1. Among patients older than 65 years of age who died with cancer in 2010, rates of end-of-life acute hospitalization differ widely across several developed nations, and are highest in Belgium, Canada, Germany, England, and Norway.
2. Hospital expenditures near end-of-life also vary widely, independent of hospitalization rate, and are highest in the United States, Norway, and Canada.
Evidence Rating Level: 2 (Good)
Study Rundown: Health care utilization is a topic of considerable policy importance in many nations around the world. However, when it comes to end-of-life care, comparable data between nations remains sparse, and previous studies on the topic have yielded limited and often contradictory results. Therefore, the purpose of this study was to investigate, in a rigorous way, the diverse end-of-life care practices and resulting outcomes among several developed nations, including Belgium, Canada, England, Germany, the Netherlands, Norway, and the United States.
The results of this study demonstrate that the practices and outcomes of end-of-life care reflect the internal policies of the respective countries. For instance, the United States and the Netherlands were shown to have the lowest proportion of patients dying in hospital. The United States has thousands of hospice and home-care facilities designed for end-of-life care and the Netherlands actively promotes palliative and home-based care. Regarding costs, the United States and Belgium have relatively high hospital expenditures during end-of-life care, and much of this effect can be explained by greater rates of chemotherapy use at the end of life in these countries.
Key limitations of the study include the six year gap between data collection and study publication, and the few number of developed countries evaluated (7 out of ~80 developed countries in the world). While reports comparing healthcare practices of large economies are rare and often difficult to conduct, the narrow focus of this study helped to uncover trends in end-of-life care that may serve to inform healthcare policies moving forward.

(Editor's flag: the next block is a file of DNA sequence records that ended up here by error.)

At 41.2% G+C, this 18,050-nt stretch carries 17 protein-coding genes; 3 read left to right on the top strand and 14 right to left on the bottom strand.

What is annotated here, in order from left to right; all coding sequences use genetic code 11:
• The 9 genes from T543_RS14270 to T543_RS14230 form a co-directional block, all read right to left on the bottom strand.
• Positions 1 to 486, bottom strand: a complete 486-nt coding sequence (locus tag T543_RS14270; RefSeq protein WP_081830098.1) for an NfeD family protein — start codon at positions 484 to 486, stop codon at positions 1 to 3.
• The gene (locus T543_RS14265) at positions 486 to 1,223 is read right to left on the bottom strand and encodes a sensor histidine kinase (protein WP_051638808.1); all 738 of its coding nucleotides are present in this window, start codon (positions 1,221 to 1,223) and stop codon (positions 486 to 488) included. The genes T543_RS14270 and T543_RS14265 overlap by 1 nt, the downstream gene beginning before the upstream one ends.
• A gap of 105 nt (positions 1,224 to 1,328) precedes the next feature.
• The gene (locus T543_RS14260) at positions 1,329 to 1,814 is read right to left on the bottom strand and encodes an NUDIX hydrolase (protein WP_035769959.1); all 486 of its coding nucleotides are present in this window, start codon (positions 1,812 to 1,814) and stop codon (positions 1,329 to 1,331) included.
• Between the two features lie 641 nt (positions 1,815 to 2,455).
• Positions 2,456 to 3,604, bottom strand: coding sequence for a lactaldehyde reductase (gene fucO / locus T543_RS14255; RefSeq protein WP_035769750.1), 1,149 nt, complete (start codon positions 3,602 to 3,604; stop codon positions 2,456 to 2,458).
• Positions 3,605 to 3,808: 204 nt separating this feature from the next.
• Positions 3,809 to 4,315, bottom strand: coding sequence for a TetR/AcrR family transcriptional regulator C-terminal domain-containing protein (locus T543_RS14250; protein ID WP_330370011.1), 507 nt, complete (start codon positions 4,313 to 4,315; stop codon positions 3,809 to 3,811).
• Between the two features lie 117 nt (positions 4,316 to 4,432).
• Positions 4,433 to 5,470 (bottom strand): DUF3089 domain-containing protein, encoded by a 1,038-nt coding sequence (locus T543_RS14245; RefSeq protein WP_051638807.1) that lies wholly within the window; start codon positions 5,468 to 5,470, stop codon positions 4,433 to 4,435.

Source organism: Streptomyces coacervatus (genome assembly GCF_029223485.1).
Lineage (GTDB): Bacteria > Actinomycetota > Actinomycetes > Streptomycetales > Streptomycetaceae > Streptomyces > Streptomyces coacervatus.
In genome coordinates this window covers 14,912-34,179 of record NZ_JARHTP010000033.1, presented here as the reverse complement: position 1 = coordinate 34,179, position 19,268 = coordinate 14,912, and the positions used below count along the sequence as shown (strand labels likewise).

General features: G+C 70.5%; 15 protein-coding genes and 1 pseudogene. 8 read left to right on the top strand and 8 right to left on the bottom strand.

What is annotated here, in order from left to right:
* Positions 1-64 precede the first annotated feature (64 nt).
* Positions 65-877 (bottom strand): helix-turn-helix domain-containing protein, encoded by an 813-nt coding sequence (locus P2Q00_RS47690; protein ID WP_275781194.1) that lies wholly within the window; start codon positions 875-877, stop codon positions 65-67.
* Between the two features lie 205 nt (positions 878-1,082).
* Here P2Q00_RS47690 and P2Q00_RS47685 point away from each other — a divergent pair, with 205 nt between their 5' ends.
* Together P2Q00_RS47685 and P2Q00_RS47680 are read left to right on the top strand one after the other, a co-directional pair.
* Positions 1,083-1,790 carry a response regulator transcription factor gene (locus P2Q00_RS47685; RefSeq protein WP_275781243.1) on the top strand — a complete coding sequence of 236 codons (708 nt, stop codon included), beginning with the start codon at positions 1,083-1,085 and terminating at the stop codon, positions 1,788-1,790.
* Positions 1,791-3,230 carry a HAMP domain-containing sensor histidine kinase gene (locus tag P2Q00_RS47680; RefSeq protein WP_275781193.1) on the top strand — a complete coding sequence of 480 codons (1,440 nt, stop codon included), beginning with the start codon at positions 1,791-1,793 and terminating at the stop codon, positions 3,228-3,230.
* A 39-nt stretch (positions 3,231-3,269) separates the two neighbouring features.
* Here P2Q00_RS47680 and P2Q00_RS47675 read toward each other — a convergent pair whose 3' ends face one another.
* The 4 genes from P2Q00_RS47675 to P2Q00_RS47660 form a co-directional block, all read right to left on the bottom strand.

In-Depth [retrospective cohort study]: This retrospective study evaluated decedents between January 1, 2010 and December 31, 2010 who had a cancer diagnosis documented within 180 days prior to death. All subjects were from Belgium, Canada, England, Germany, the Netherlands, Norway, or the United States. The highest rates of death in acute care hospitals occurred in Belgium (n = 21,054; death in acute care hospital, 51.2%), Canada (n = 20,818; 52.1%), England (n = 97,099; 41.7%), Germany (n = 24,434; 38.3%), and Norway (n = 6,636; 44.7%). In the last 180 days of life, per capita hospital expenditures were highest in Canada (US $21,840), Norway (US $19,783), and the United States (US $18,500). In the last 180 days of life, the United States (38.7%) and Belgium (33%) demonstrated the highest rates of chemotherapy utilization.
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